Ok after all the 3d printing of the subway / ramp assembly for the turret, I moved on to wiring up the ball trough. There are 7 microswitches on the trough itself (to count 7 of the 8 balls), and two optos (ball 1 and ‘jam’ – if a ball gets stuck). Then, I added an opto on each subway to detect which side the ball arrived on.. this will be key.
First up was creating a power supply for the optos. Opto switches are a combination of an IR LED (like what’s in your TV remote) that needs a decent amount of current for a LED (70-100ma). Creating that much power required creating a small circuit board.
I got a cheap 48v to “whatever” DC converter (to use 5 volts on the LEDs) and then built the circuit.
After that was wiring up the individual switches on the stock ball trough
And into a harness that I can attach to the SW-16 p-roc switch board.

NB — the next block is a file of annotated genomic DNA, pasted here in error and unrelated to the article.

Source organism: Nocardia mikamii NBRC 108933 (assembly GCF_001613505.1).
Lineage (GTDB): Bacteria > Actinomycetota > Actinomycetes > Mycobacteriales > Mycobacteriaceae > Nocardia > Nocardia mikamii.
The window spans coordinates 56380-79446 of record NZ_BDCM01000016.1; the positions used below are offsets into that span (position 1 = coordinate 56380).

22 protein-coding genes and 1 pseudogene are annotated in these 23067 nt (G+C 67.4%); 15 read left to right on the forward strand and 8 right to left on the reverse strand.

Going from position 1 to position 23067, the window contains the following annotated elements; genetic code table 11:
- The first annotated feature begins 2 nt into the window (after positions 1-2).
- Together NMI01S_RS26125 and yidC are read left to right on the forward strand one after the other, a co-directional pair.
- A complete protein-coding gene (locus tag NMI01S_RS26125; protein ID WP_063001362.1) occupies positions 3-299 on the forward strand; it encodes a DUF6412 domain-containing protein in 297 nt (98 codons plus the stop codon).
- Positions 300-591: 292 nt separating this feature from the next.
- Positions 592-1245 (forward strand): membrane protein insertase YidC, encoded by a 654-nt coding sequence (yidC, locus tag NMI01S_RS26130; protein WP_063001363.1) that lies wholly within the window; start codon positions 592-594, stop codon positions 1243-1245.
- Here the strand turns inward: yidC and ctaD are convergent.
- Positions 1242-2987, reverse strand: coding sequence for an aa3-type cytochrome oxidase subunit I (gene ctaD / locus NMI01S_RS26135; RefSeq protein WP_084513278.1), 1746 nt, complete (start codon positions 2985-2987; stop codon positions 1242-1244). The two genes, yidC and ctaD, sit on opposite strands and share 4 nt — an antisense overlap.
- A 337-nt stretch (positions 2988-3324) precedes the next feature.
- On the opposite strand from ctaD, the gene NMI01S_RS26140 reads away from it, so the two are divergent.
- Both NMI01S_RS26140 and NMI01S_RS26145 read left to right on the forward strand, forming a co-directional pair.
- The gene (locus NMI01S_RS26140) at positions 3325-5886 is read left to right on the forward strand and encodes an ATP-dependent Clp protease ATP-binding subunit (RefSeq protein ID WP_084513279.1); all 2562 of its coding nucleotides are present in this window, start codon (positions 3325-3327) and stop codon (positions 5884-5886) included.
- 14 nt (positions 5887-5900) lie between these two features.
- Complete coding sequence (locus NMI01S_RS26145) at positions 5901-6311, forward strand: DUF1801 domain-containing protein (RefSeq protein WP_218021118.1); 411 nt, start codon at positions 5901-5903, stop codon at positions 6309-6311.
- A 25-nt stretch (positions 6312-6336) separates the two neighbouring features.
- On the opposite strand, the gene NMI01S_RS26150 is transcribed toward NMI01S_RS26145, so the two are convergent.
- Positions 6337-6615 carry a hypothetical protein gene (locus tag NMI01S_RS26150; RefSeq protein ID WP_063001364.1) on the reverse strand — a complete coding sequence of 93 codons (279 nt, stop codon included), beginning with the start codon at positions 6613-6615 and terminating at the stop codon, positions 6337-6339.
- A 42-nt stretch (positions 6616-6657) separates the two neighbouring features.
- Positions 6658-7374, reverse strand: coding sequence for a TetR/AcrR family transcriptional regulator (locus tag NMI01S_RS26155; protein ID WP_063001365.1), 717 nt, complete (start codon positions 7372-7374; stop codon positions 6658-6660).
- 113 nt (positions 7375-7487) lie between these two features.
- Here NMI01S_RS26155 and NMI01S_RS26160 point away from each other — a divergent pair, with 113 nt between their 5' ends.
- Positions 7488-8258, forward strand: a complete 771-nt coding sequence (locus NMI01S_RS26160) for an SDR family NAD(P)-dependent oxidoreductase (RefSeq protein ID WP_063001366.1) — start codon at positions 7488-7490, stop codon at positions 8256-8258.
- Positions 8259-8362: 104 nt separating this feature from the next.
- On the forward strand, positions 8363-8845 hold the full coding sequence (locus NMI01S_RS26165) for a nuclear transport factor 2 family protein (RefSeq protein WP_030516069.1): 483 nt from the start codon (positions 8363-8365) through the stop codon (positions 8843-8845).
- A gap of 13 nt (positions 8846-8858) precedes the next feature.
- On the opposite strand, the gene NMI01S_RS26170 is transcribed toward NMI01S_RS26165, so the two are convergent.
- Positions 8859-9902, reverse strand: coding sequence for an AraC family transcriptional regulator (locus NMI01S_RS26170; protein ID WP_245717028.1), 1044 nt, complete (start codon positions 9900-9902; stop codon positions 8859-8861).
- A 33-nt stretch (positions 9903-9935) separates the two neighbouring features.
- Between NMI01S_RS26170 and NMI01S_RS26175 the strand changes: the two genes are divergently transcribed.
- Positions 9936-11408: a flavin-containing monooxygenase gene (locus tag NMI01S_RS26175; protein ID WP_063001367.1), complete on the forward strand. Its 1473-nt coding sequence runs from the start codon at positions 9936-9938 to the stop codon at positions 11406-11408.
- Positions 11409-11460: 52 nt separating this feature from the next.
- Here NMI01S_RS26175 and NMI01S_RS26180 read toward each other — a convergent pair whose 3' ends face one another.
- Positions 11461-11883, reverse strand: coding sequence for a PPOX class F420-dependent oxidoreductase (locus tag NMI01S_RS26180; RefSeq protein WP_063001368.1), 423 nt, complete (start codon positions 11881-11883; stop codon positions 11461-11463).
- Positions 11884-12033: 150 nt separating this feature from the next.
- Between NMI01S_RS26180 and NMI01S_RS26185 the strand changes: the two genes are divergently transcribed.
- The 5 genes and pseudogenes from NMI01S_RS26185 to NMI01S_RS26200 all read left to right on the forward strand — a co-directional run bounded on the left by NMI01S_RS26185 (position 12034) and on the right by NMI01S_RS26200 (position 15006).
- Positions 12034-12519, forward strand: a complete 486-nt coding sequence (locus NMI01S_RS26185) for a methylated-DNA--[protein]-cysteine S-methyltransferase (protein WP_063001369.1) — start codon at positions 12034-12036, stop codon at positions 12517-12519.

And from there, here’s the whole thing, with the optos also mounted to the 3d printed subway. Now i need to mount all this stuff back to my test jig. I’m starting to realize things are going to be a bit crowded on the thin strip of wood.
Side note, we were in Seattle last weekend and I got to play a fathom.. I hope to copy many of the elements from this 80’s classic. This particular game was well restored.
I had my credit card in there so I can take accurate dimensions from this photo. The sidelands are unique on Fathom as the far left (outside) lane is the ‘safe’ lane, the inner outlane falls straight through. I plan to try this out on my game. And don’t worry, the credit card number is on the back 😉